Valdosta Daily Times

May 3, 2014

‘Brick Mansions’ needs a stronger foundation

The Associated Press

-- — “Brick Mansions” (Action/Crime: 1 hour, 30 minutes)

Starring: Paul Walker, David Belle and RZA

Director: Camille Delamarre

Rated: PG-13 (Strong violence, profanity, sexual menace and drug material)

Movie Review
: Mainly an editor for movies like “Taken 2” (2012) and “Colombiana” (2011), Director Delamarre helms this screenplay by Luc Besson and Bibi Naceri. Besson’s screenplays are rarely boring, but they are asinine and filled with unpersuasive material.

Damien Collier (Walker), an undercover Detroit cop, operates in a hazardous neighborhood called Brick Mansions. It is an area surrounded by a containment wall manned by military checkpoints. Collier plans to stop local crime lord Tremaine Alexander (RZA), who is in possession of a military explosive device. Collier’s task is to stop Alexander who plans to launch the explosive at downtown Detroit. To do this, Collier must work with ex-convict Lino (Belle). The mission will not be an easy one because Collier and Lino despise working with each other.  

Think of this as mixture of “Escape from L.A.” (Director John Carpenter, 1996) and “The Transporter” (Director Corey Yuen, 2002). Besson works for enjoyable entertainment, but it is far from believable. This is typical from Besson. It is as interesting as it is weak.

The main characters exist in a forced situation, where their associations are mere conventions of story convenience. This is Paul Walker’s last completed film before his death. Some are calling this Walker’s best role. Those saying this are letting Walker’s death emotionally affect them. Walker is bland here, and was never really a lead actor.

Walker’s co-star, Belle, is stuntman. His acrobatic and physical feats are impressive. Belle’s action scenes during the first 20 minutes are impressive, but otherwise he is nominal. RZA plays a mobster. He is as believable as a three dollar bill.

Of course, this screenplay is as unbelievable as its actors’ roles.  It is easy to sit through, but it is easier to forget.

Grade: C (A half-full mansion.)


“The Other Woman” (Comedy/Romance: 1 hour, 49 minutes)

Starring: Cameron Diaz, Leslie Mann, Kate Upton and Nikolaj Coster-Waldau

Director: Nick Cassavetes

Rated: PG-13 (Sensuality, sexual innuendo, strong language and thematic material)

Movie Review
: Three women find one man is cheating on them. They become fast friends, and moviegoers should cringe quickly.

Carly Whitten (Diaz) thinks she has the perfect gentleman, Mark King (Coster-Waldau). When she arrives at his home, she finds he is really married to Kate King (Mann). The two form an unusual friendship. Their twosome becomes a threesome when they find Amber (Upton), a younger pretty woman, is also sleeping with Mark. They decide to teach Mark a lesson. That lesson is a woman scorned should come with a warning label.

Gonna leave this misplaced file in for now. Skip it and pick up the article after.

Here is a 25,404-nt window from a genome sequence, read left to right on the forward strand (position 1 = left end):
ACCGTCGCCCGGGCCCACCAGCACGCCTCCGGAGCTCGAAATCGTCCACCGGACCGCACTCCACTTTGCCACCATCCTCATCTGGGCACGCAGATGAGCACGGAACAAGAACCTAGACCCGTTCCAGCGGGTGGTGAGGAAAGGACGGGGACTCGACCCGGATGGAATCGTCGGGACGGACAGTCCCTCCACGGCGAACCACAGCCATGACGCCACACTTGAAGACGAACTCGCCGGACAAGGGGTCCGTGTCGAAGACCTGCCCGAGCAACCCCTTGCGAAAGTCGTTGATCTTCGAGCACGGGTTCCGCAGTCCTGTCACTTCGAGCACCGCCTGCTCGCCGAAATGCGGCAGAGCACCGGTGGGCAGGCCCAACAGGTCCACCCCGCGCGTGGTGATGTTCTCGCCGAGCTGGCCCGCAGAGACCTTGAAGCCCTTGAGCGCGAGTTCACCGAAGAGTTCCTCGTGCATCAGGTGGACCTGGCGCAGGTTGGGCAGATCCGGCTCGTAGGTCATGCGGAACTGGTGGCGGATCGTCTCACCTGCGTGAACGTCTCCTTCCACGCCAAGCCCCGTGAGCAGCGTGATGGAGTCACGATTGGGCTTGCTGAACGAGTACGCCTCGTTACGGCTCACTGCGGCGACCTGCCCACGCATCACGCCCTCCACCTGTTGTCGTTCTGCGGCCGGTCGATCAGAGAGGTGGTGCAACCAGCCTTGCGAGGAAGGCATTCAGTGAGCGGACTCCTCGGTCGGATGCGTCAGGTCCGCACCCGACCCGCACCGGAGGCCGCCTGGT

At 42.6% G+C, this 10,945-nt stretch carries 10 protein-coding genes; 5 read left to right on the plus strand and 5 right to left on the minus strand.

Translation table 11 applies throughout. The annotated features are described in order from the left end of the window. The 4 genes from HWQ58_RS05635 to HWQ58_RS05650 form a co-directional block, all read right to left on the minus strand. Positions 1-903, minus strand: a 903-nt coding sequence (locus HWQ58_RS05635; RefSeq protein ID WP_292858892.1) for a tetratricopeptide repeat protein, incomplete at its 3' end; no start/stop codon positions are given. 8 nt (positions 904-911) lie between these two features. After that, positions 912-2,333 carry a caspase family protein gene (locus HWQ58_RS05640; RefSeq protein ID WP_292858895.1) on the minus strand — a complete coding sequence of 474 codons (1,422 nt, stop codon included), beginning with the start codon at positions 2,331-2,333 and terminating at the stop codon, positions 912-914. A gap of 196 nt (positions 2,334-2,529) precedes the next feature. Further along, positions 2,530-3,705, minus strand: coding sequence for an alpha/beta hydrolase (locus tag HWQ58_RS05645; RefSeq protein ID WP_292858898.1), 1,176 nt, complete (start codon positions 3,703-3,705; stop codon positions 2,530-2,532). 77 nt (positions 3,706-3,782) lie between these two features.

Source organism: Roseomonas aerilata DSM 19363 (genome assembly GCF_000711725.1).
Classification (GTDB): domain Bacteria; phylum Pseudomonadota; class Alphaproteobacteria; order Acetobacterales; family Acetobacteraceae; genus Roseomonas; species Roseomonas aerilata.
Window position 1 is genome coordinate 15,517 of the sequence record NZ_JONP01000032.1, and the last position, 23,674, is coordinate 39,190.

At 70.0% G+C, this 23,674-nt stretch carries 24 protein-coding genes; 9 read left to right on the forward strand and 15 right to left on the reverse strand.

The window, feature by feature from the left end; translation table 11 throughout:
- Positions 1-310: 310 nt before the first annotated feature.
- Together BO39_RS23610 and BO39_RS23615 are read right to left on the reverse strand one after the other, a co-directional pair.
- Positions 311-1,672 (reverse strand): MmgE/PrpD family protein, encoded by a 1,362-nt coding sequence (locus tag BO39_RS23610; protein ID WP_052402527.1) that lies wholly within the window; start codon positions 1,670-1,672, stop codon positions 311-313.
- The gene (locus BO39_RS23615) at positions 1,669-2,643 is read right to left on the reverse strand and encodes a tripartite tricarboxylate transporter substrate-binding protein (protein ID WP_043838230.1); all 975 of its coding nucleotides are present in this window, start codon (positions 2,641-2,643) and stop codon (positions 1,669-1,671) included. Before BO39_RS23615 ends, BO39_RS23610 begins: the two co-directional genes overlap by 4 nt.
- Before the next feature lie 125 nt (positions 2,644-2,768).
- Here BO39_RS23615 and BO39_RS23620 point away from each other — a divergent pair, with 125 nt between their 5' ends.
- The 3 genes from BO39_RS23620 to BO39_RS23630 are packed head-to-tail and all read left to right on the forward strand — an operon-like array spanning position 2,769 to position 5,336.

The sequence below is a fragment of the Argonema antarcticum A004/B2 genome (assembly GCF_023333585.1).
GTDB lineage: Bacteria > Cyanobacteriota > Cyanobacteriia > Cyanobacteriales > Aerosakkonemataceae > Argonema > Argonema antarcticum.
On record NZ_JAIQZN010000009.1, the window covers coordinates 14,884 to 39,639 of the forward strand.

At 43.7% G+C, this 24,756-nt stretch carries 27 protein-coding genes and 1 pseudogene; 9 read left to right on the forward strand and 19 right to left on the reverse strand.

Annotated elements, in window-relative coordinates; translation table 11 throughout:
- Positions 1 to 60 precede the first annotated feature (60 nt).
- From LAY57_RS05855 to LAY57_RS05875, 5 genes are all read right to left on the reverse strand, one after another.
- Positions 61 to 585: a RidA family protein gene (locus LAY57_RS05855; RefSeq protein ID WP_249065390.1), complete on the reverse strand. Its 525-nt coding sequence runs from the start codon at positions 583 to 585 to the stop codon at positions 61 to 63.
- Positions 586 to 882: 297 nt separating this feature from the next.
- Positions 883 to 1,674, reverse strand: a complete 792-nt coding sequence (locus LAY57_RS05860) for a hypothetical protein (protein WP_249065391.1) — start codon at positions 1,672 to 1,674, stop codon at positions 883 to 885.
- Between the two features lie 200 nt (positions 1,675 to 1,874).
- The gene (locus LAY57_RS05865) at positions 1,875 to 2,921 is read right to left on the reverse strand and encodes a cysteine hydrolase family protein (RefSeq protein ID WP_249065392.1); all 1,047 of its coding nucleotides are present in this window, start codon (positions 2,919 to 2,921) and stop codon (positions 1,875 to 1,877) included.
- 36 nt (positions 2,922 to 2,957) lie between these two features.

The acting is terrible. The cast is in a comedy, but their skills here are laughable. Diaz tries her best, and Upton is here just for her looks. Mann whines too much and is the annoying character. Together, these personas make “Other Woman” a long trip to revenge.

The first half is annoying. The second half is better. This makes the whole not half bad, which means it is not half good either.   

Cassavetes (“The Notebook,” 2004) directs this wayward comedy. The plot is a good premise poorly executed. The comedy is stupid material, rather than smart comedic moments.

Grade: C- (The other bad)


“The Quiet Ones” (Horror: 1 hour, 38 minutes)

Starring: Jared Harris, Sam Claflin, Erin Richards, Olivia Cooke and Rory Fleck-Byrne

Director: John Pogue

Rated: R (Thematic elements, violence and nudity)

Movie Review:
With little frights, this horror presentation manages to be creepy in an old-fashion manner. However, it manages to remain quiet on delivering a final message because its ending scenes are poorly constructed.  

Oxford University psychology professor Joseph Coupland (Harris), his students, Krissi Dalton (Richards), Harry Abrams (Fleck-Byrne), and cameraman Brian McNeil (Claflin) relocate to a spacious countryside home to perform treatment experiments on Jane Harper (Cooke), a young woman experiencing paranormal events. Professor Coupland is determined to show Harper’s manifestations are created by her somewhat telekinetic abilities. However, more sinister elements may be at work.

For a horror-genre production, “The Quiet Ones” has everything right at its start: an able director-screenplay writer John Pogue (“Ghost Ship,” 2002), a good cast led by the talented Jared Harris, and good setup as inspired by actual events. These concepts work well together to produce some creepy scenes.

The basis for this screenplay is a previous one by Tom de Ville, which was inspired by actual events. Therefore, the framework is in place for a solid film. “Quiet Ones” is stereotypical at its beginning. A creepy old house is the setting, and a young woman who clearly looks as if something possesses her. Then, it nicely engages at its midpoint. It grows better with each moment because a mystery is present. The ending, however, misses the mark.

A neat plot slowly erodes during the last 25 minutes. The film moves from being a good throwback to yesteryears’ horror presentations to becoming a member of the mundane horror flicks of modern cinema. This part is sad since the film uses cinematography and characters well earlier in its runtime.

Ultimately, the film’s title suggests what the film becomes — the quiet ones. Some events are displayed, but they really tell audiences little.

Grade: C+ (Interesting but quiet for a horror.)